For many parents, a strike won't make a big difference, at least initially. Though administrators said schools won't operate as normal, they are open.

That means kids are expected to attend classes, and meals will be served. After-school activities will run on a school-by-school basis.

The approximately 5,000 preschool kids aren't able to attend because the district couldn't quickly meet state-mandated standards for background checks and qualifications for subs in early-childhood classrooms.

Most meal programs will still operate. Nearly 70 percent of DPS students qualify for free or reduced-price lunches.

Why are teachers striking?

Denver's teachers are frustrated by what they see as chronic underfunding of public education in Colorado, along with uncertainty in their salaries.

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Their passion for teaching and children may be the only thing keeping them invested in the profession. Spent a day with teachers across America. Jarrad Henderson, USA Today

School administrators tried to help increase pay for some teachers by creating bonuses for high performance, but the union wants to see all teachers get base raises and cost-of-living increases.

A big part of teachers' frustration is with a system known as "ProComp," which rolled out in 2005. ProComp was supposed to help the best teachers earn more money for helping students achieve high test scores or working in troubled schools.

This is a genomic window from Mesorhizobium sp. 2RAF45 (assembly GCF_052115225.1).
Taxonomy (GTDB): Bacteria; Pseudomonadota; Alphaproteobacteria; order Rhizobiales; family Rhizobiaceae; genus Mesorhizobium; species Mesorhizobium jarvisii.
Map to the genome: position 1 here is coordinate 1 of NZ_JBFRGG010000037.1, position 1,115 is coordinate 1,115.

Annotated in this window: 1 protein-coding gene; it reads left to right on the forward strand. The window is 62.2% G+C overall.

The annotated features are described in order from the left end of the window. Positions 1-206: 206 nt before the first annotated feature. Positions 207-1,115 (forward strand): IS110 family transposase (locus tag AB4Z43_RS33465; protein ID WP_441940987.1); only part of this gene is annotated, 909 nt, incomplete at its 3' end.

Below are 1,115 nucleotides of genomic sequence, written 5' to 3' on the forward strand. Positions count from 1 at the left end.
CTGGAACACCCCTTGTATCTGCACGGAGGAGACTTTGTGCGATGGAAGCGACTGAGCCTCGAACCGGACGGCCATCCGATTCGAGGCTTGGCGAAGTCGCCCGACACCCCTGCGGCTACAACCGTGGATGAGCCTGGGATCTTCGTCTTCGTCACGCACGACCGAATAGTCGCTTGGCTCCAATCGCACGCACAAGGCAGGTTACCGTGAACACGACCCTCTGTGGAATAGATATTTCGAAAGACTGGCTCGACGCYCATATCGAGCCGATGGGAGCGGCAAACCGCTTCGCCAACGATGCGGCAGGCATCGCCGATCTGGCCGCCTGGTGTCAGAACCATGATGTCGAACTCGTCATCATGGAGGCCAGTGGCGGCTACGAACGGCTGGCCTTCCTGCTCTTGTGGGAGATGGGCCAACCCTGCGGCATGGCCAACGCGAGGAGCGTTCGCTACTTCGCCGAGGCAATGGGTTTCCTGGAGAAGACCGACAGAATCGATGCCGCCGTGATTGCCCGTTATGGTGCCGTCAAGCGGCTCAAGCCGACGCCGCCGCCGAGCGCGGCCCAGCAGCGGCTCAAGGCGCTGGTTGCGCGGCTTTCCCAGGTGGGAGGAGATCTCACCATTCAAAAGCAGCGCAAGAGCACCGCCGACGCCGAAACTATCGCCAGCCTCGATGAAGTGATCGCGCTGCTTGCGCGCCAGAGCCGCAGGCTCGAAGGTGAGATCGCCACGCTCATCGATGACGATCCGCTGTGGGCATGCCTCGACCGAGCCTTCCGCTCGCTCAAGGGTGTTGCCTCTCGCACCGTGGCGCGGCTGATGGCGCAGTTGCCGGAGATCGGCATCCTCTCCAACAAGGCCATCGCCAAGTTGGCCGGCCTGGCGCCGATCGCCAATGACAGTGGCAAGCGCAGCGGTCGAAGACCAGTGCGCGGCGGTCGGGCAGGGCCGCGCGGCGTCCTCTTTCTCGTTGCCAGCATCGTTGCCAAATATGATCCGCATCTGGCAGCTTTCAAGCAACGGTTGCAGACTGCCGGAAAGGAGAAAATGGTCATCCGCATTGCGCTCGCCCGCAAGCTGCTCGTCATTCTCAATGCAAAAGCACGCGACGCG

A starting teacher in Denver earns $43,255 a year. The district offered to raise that to $45,500, but teachers want $45,800. ProComp bonuses can add up to $7,000 to a teacher's paycheck.

More: High costs push Colorado teachers to homes farther from their schools

More: 1 in 5 teachers hold a second job to make ends meet

Derek Smith picketed Monday to support his wife, who is a teacher in the district. They have a 1-year-old at home, he said.

“When she gets old enough to go to school, I hope things will have changed a bit,” Smith said.

DPS administrators say it's important to pay teachers well, but they tout the bonus system as the best way to reward teachers.

The bonuses "have not been helpful" in retaining teachers, said Gould, the union negotiator.

Teachers won't be paid during the strike, and other unions are setting up food banks to help.

What's the district's response?

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The district argues the bonus system rewards the best teachers when surplus taxpayer money is limited.